In a bustling fintech landscape, a newly launched startup named Kiwi is making waves by transforming how credit cards are issued and utilised.
With its innovative utilisation of ‘Credit on UPI’, a new feature introduced by the National Payments Corporation of India (NPCI), Kiwi aims to provide Indians with seamless access to credit using the famed UPI ecosystem.
By partnering with banks to issue RuPay Cards, Kiwi has become one of the first apps to offer customers the opportunity to experience ‘Credit on UPI’, and it has set an ambitious goal to become the leading issuer of RuPay credit cards by 2026.
Co-founded by esteemed fintech experts and banking industry veterans Siddharth Mehta, Mohit Bedi, and Anup Agrawal, Kiwi is tailored to cater to India’s urban millennials, specifically those aged 25 to 45 who either already possess credit cards or are eligible for them. With a vision to enable transaction credit access for 100 million users, the company is poised to tap into a vast market. India’s burgeoning Buy Now Pay Later (BNPL) market, estimated to be worth $3-3.5 billion today, has the potential to grow to an astounding $45-50 billion by 2026, according to consultancy firm RedSeer. Furthermore, the number of BNPL users in India could soar to 80-100 million by 2026 from the current estimate of 10-15 million.
Mohit Bedi, co-founder of Kiwi, said that it is exclusively banking on virtual credit cards as the only issuance mode to grow its user base quickly, rather than depending on plastic cards.
“Banks usually take 7 to 10 days to perform underwriting to final KYC to issue a credit card. We want to change this issuance timeline and bring it down to mere minutes. Kiwi will use video KYC to complete the document verification and use Aadhaar biometric to authenticate users. With Kiwi, we aim to issue virtual credit cards in 30 minutes automatically linked to the app to make payments to merchants,” added Bedi.
Apart from Kiwi, both GooglePay and Paytm are already offering credit payments using UPI, thanks to RBI’s notification which came in April 2023. Last month, RBI approved banks and other Third Party Application Providers (TPAPs) to tap into UPI to offer credit, paving the way for RuPay credit cards to be linked with virtual UPI addresses. Prior to this, a UPI user could only link the virtual payment address with debit cards.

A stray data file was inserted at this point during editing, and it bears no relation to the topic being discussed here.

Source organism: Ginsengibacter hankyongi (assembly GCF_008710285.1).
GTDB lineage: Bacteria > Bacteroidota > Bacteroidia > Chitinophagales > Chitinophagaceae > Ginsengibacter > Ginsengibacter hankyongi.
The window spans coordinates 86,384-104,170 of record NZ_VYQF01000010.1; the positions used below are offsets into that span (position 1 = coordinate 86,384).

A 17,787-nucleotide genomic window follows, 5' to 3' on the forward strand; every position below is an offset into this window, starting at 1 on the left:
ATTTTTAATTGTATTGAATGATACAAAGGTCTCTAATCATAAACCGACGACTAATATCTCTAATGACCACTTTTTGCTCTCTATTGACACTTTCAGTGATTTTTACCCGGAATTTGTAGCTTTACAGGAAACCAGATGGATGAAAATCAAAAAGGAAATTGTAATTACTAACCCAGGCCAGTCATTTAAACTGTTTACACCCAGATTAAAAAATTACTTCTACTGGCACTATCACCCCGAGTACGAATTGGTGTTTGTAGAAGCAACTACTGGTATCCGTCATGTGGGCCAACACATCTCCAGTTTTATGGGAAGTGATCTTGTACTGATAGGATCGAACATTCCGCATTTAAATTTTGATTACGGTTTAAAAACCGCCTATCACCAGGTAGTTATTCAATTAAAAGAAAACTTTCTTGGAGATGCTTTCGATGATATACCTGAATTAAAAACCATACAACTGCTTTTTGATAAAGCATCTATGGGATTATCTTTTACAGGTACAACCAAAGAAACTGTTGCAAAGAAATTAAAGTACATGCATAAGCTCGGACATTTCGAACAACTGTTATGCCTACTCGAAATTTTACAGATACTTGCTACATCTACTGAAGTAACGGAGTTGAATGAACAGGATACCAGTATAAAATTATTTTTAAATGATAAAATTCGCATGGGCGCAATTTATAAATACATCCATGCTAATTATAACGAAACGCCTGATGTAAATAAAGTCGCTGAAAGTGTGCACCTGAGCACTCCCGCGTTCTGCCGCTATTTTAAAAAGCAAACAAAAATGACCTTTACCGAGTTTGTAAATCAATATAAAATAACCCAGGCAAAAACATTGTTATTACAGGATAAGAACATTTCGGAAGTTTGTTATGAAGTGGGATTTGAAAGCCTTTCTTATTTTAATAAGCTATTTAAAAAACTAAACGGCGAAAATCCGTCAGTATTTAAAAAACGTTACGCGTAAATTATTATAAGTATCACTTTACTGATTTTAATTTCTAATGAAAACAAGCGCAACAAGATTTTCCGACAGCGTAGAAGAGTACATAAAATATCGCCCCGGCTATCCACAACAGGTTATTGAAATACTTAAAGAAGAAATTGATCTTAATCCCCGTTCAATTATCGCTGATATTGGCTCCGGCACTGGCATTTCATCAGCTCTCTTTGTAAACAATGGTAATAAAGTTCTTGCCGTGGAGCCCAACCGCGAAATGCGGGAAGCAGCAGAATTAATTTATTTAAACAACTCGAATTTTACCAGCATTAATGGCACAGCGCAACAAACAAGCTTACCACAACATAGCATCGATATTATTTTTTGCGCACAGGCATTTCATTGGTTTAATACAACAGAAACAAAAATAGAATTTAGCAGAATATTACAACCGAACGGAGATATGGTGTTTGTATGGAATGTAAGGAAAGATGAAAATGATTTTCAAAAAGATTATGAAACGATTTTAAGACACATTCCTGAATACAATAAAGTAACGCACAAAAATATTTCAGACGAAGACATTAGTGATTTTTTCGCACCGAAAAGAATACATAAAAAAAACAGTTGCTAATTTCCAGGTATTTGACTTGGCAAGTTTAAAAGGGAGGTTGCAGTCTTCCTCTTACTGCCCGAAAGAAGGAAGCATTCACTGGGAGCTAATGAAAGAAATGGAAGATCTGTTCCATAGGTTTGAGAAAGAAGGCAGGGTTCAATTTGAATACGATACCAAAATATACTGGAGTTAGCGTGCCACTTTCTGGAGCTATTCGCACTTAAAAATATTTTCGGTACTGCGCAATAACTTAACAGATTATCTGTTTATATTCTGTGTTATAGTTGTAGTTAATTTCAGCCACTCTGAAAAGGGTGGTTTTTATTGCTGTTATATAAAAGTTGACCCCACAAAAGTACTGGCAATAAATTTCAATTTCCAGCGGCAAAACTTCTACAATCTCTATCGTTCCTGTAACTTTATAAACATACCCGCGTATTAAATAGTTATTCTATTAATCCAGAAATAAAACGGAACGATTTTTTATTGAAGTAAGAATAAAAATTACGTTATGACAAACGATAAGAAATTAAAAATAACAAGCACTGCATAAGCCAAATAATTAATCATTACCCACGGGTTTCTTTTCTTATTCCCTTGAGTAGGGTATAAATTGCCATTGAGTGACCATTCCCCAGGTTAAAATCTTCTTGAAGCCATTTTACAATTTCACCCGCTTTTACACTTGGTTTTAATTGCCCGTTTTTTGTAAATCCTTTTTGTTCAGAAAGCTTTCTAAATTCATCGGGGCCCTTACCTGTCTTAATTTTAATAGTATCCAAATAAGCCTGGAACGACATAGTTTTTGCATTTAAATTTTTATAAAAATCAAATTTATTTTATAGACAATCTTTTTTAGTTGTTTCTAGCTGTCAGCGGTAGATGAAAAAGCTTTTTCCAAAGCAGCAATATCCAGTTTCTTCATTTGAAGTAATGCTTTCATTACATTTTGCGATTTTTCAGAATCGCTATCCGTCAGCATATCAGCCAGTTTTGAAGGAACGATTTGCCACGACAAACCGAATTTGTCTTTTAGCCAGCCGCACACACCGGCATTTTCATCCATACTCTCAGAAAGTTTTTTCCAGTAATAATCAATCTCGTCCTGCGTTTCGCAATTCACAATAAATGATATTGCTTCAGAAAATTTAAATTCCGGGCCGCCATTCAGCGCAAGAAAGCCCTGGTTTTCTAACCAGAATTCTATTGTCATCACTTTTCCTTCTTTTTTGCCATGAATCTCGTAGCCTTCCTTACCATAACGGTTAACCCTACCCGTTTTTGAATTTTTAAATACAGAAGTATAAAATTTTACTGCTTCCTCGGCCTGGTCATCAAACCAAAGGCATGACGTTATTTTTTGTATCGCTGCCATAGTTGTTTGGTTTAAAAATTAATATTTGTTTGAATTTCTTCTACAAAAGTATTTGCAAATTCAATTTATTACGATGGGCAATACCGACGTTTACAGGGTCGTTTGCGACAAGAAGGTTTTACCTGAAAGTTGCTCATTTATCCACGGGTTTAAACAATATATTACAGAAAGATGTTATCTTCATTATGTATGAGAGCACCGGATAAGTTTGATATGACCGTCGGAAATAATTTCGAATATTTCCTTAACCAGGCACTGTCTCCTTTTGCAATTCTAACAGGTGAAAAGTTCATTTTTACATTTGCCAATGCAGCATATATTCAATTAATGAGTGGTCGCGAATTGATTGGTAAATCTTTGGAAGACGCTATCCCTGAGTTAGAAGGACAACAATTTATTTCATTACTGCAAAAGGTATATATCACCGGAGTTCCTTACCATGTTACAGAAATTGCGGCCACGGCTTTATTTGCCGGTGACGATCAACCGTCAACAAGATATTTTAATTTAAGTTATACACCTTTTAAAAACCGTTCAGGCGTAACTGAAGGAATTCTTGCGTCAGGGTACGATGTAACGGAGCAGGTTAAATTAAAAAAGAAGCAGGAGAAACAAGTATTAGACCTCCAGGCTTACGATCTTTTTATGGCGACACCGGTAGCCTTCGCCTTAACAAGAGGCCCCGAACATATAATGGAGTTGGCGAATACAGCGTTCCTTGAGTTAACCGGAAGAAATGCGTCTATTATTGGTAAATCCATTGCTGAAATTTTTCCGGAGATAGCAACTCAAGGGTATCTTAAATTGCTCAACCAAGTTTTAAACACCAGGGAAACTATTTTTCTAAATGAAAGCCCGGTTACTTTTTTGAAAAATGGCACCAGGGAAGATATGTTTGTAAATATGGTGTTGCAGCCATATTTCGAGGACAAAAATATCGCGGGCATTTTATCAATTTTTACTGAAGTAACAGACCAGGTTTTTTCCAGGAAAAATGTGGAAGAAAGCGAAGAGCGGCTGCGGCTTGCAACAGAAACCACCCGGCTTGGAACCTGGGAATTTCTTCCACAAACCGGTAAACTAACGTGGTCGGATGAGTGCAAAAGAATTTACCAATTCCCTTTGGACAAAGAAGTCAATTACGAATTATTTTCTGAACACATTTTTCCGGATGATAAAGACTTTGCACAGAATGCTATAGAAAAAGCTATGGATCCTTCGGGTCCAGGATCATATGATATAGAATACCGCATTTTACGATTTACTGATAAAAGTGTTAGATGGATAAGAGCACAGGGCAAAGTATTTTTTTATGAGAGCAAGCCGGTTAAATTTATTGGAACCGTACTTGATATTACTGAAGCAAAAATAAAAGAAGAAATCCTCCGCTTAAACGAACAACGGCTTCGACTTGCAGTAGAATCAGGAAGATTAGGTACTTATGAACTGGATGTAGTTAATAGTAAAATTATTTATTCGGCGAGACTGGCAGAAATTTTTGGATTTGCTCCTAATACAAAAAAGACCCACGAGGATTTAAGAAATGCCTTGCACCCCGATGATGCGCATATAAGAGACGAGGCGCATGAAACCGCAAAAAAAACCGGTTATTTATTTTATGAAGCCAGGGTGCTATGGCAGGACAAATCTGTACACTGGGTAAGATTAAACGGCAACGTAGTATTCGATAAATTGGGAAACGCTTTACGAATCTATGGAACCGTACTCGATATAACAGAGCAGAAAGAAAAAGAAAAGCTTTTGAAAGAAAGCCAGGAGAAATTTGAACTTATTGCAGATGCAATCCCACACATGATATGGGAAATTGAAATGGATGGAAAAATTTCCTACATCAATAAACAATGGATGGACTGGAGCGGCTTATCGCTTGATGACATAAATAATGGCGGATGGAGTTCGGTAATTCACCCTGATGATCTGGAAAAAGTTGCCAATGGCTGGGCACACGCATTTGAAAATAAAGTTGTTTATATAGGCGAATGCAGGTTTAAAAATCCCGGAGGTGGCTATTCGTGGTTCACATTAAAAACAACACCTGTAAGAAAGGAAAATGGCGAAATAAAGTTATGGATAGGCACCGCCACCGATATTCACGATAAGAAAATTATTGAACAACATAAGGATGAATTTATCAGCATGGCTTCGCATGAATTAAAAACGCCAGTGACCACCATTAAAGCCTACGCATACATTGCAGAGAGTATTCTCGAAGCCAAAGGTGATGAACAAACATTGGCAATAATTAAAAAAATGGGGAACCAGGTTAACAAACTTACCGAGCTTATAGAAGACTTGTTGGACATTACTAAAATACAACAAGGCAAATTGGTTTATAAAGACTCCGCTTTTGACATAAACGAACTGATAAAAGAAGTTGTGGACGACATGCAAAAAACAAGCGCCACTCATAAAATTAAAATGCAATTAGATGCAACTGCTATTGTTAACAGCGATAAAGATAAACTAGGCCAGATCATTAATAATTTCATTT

What sets Kiwi apart from its competition is its complete end-to-end lifecycle management of the credit product within its app. The startup recognises that leveraging credit as a key attraction will fuel customer acquisition, particularly considering the massive user base of nearly 250 million UPI users, among which approximately 30 million are deemed creditworthy. This presents a tremendous growth opportunity for Kiwi, according to Bedi.
Kiwi’s ambitious plans include onboarding 1 million customers within the first 18 months. To support its goals, the startup has successfully raised $6 million in a pre-seed round from prominent investors such as Nexus Venture Partners, Stellaris Venture Partners, and several angel investors. Headquartered in Mumbai, Kiwi also has offices in Delhi and Bengaluru, boasting a dedicated team of 20 talented individuals.
Bedi also pointed out that Kiwi app users can scan QR codes and pay at any merchant that accepts UPI, allowing users to make even low-value purchases using pre-approved credit lines. However, experts have pointed out earlier that such low-value credit transactions could be risky when it comes to loan recollections.
While BNPL providers currently operate by charging a 2-3% commission from merchants for each transaction, allowing them to offer zero interest on transactions, experts caution that the convenience factor of BNPL could pose long-term risks for lenders. A 2020 report by global credit rating agency Fitch Ratings highlights the potential hazards of “adverse borrower selection” faced by BNPL providers. Given that small-ticket loans primarily attract users with limited financial headroom, adverse life events could lead to significant repayment challenges. Additionally, as these products primarily target young users, there is a risk of impulsive credit purchases beyond their means to repay.
BNPL providers in the country have already been disrupting consumer lending, expanding beyond traditional banking offerings. While banks traditionally focus on personal loans, home loans, and salary overdrafts, BNPL-based lenders have been venturing into credit for small-ticket purchases, such as online grocery shopping, food delivery, and other e-commerce categories.
These include those offered by fintechs like Simpl, LazyPay, and PostPe, which are gaining popularity among Gen Z and millennial users, often serving as their first exposure to credit.
Bedi, however, pointed out that to avoid these risks, the company will focus only on customer acquisition and leave user underwriting to its banking partners instead.
“As a third-party application, we can’t decide on the underwriting norms, because only banks can do background checks while issuing credit cards accordion to current regulations. While it is true that credit spending ticket sizes can be an indicator of the quality of the customer, we will only onboard those users who have a positive credit bureau rating,” added Bedi.